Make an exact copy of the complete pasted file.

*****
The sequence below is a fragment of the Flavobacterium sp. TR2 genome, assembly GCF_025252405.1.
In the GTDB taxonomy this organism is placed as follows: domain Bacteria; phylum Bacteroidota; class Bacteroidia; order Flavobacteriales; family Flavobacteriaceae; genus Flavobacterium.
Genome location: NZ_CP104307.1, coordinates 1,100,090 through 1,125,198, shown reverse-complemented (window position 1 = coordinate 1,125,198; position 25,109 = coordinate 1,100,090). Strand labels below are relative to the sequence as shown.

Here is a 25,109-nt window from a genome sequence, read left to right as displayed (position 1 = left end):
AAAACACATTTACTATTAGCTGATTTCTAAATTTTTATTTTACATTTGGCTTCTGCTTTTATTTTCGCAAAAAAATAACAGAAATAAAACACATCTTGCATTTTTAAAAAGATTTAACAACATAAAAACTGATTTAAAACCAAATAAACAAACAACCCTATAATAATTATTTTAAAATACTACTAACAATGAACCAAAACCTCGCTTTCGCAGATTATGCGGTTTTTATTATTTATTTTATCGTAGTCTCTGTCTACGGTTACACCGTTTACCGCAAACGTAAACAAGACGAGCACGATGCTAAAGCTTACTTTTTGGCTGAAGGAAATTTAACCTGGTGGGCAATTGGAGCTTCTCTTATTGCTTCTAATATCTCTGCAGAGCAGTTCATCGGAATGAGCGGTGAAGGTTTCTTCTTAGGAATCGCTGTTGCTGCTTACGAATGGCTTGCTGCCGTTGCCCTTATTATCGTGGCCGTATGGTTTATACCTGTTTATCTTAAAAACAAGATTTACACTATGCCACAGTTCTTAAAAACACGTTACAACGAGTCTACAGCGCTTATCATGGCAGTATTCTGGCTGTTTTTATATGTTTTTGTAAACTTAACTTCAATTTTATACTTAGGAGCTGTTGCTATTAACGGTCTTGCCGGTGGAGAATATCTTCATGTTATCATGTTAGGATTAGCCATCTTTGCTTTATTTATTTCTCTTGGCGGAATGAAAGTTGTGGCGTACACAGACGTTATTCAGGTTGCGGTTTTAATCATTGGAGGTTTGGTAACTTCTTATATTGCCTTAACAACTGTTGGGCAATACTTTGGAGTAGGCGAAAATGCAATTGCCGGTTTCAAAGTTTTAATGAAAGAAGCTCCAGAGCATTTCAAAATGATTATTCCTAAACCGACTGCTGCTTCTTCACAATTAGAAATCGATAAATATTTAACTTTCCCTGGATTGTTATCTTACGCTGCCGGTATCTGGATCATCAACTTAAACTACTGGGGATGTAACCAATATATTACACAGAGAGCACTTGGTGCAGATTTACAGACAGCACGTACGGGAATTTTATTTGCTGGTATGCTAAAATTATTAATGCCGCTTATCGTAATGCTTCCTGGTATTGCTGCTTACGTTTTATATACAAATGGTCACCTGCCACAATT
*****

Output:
The sequence below is a fragment of the Flavobacterium sp. TR2 genome, assembly GCF_025252405.1.
In the GTDB taxonomy this organism is placed as follows: domain Bacteria; phylum Bacteroidota; class Bacteroidia; order Flavobacteriales; family Flavobacteriaceae; genus Flavobacterium.
Genome location: NZ_CP104307.1, coordinates 1,100,090 through 1,125,198, shown reverse-complemented (window position 1 = coordinate 1,125,198; position 25,109 = coordinate 1,100,090). Strand labels below are relative to the sequence as shown.

Here is a 25,109-nt window from a genome sequence, read left to right as displayed (position 1 = left end):
AAAACACATTTACTATTAGCTGATTTCTAAATTTTTATTTTACATTTGGCTTCTGCTTTTATTTTCGCAAAAAAATAACAGAAATAAAACACATCTTGCATTTTTAAAAAGATTTAACAACATAAAAACTGATTTAAAACCAAATAAACAAACAACCCTATAATAATTATTTTAAAATACTACTAACAATGAACCAAAACCTCGCTTTCGCAGATTATGCGGTTTTTATTATTTATTTTATCGTAGTCTCTGTCTACGGTTACACCGTTTACCGCAAACGTAAACAAGACGAGCACGATGCTAAAGCTTACTTTTTGGCTGAAGGAAATTTAACCTGGTGGGCAATTGGAGCTTCTCTTATTGCTTCTAATATCTCTGCAGAGCAGTTCATCGGAATGAGCGGTGAAGGTTTCTTCTTAGGAATCGCTGTTGCTGCTTACGAATGGCTTGCTGCCGTTGCCCTTATTATCGTGGCCGTATGGTTTATACCTGTTTATCTTAAAAACAAGATTTACACTATGCCACAGTTCTTAAAAACACGTTACAACGAGTCTACAGCGCTTATCATGGCAGTATTCTGGCTGTTTTTATATGTTTTTGTAAACTTAACTTCAATTTTATACTTAGGAGCTGTTGCTATTAACGGTCTTGCCGGTGGAGAATATCTTCATGTTATCATGTTAGGATTAGCCATCTTTGCTTTATTTATTTCTCTTGGCGGAATGAAAGTTGTGGCGTACACAGACGTTATTCAGGTTGCGGTTTTAATCATTGGAGGTTTGGTAACTTCTTATATTGCCTTAACAACTGTTGGGCAATACTTTGGAGTAGGCGAAAATGCAATTGCCGGTTTCAAAGTTTTAATGAAAGAAGCTCCAGAGCATTTCAAAATGATTATTCCTAAACCGACTGCTGCTTCTTCACAATTAGAAATCGATAAATATTTAACTTTCCCTGGATTGTTATCTTACGCTGCCGGTATCTGGATCATCAACTTAAACTACTGGGGATGTAACCAATATATTACACAGAGAGCACTTGGTGCAGATTTACAGACAGCACGTACGGGAATTTTATTTGCTGGTATGCTAAAATTATTAATGCCGCTTATCGTAATGCTTCCTGGTATTGCTGCTTACGTTTTATATACAAATGGTCACCTGCCACAATT